At the end of this intimate interview, you’ll find links to three paleo french cuisine inspired recipes contributed by Chef Alain Braux.
1. How did you learn about paleo and what lead you to embracing it as you have?
As you know, I am allergic to gluten and I had been on a gluten free diet for the past 3 years. A friend and colleague at work kept on telling me to switch to paleo. After turning a deaf ear for a while, I kept on hearing about this new yet ancient diet. So I became curious, studied it and finally got convinced it could be the right next step for me and my health. I jumped in with my two hands and two feet and indeed, I felt even better on it. So I am currently almost 100% paleo (don’t tell anyone but I cheat a little with corn chips and yummy French cheese sometimes). According to esteemed paleo authors, I am allowed to cheat a little as long as I know what the consequences will be, mainly, not feeling quite as good.
2. You are not originally from the US, can you tell me a little bit about your background?
I am originally a French trained, true bleu, blanc, rouge (the French national colors) Certified Executive Pastry Chef and Certified Master Baker (Certified means that I had to take and pass a written and practical exam in both professions). 34 years ago, I was offered a job as pastry chef and ice cream chef in New York City. Then Houston, Austin, Sarasota and finally back in Austin. That’s when I decided to open my own business – Amandine French Bakery and Café. I held the positions of owner, executive chef, bottle washer, bookkeeper, mop wrangler and many more. During that time, I became interested in nutrition thanks to 2 of my vegetarian assistants.
I thought it would be cool to combine my knowledge in pastry/baking/cooking and my newfound passion for nutrition and become a chef and nutritionist. It did not happen overnight. I first studied macrobiotics for 2 years then received a Bachelor’s Degree in Holistic Nutrition after another 2 years of studying. By then, I had lost my bakery and Cafe. I worked for a catering venue for a while, then I became a pastry and baking instructor at an Austin culinary school (Escoffier). After a couple of years of daily tasting of pastries and bread, I started to gain weight and my cholesterol shot through the roof.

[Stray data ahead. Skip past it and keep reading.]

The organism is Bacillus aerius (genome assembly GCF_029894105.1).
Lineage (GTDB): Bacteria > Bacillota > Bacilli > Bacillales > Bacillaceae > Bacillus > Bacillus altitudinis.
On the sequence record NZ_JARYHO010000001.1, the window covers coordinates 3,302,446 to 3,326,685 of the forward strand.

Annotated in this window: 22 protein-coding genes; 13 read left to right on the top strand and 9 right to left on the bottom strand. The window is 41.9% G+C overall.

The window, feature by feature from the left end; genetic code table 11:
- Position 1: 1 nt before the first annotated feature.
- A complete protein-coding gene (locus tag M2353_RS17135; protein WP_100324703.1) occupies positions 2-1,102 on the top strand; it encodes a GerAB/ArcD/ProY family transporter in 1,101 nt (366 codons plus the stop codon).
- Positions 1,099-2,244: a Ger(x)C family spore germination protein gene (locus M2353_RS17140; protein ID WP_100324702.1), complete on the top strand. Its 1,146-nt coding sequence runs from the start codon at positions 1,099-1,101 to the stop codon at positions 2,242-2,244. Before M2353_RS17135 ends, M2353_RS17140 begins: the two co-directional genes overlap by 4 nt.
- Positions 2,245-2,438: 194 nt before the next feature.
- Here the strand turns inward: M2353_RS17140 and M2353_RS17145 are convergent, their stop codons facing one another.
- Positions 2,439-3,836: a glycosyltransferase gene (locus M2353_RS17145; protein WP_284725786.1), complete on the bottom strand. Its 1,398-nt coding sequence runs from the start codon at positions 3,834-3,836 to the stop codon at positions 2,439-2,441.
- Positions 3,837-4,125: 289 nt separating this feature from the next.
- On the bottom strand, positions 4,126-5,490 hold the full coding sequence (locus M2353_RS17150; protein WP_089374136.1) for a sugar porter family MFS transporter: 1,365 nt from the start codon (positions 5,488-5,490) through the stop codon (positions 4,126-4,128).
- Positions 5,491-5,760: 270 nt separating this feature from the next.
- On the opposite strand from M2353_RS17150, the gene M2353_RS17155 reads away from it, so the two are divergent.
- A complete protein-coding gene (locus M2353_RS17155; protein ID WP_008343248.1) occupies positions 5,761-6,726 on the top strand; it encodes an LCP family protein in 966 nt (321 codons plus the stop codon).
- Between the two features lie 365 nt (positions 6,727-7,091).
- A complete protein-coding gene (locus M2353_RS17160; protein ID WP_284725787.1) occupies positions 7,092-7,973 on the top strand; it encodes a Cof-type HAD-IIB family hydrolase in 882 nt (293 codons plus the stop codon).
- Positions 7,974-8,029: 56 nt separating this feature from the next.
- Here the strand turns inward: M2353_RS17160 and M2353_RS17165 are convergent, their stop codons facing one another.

3. How did you become a chef and food and health author?
I decided to test my newfound nutrition knowledge on myself and went on a Mediterranean diet (I am from Nice, in the South of France). After one year on my self-imposed diet, I went back to my doctor for follow up testing. I had lost 10 pounds and dropped my cholesterol (without statin drugs) by 35 points. Yay! Right around that time, I had started working as a chef and nutritionist at my current job with Peoples Pharmacy, Austin. I wanted to share my story with other people with the same health issues. That is when I wrote my first book: “How to Lower Your Cholesterol with French Gourmet Food”.
A year later, my boss suggested I create gluten- and dairy-free recipes for his clients. So I did… and a short time after that I wrote my second book: “Living Gluten and Dairy-Free with French Gourmet Food”. Are you starting to see a pattern here?
Challenged by my clients commenting that they could not afford to eat healthy on their budget, I wrote my next book: “Healthy French Cuisine for Less Than $10/Day”. Finally, I wrote my “Paleo French Cuisine” this year based on my newest personal experience.
4. GMO food issues, which you are an expert in, happen to be a hot topic right now with plenty of information and misinformation. Can you provide a little bit of clarity on what we should know about GMOs and how this relates to paleo?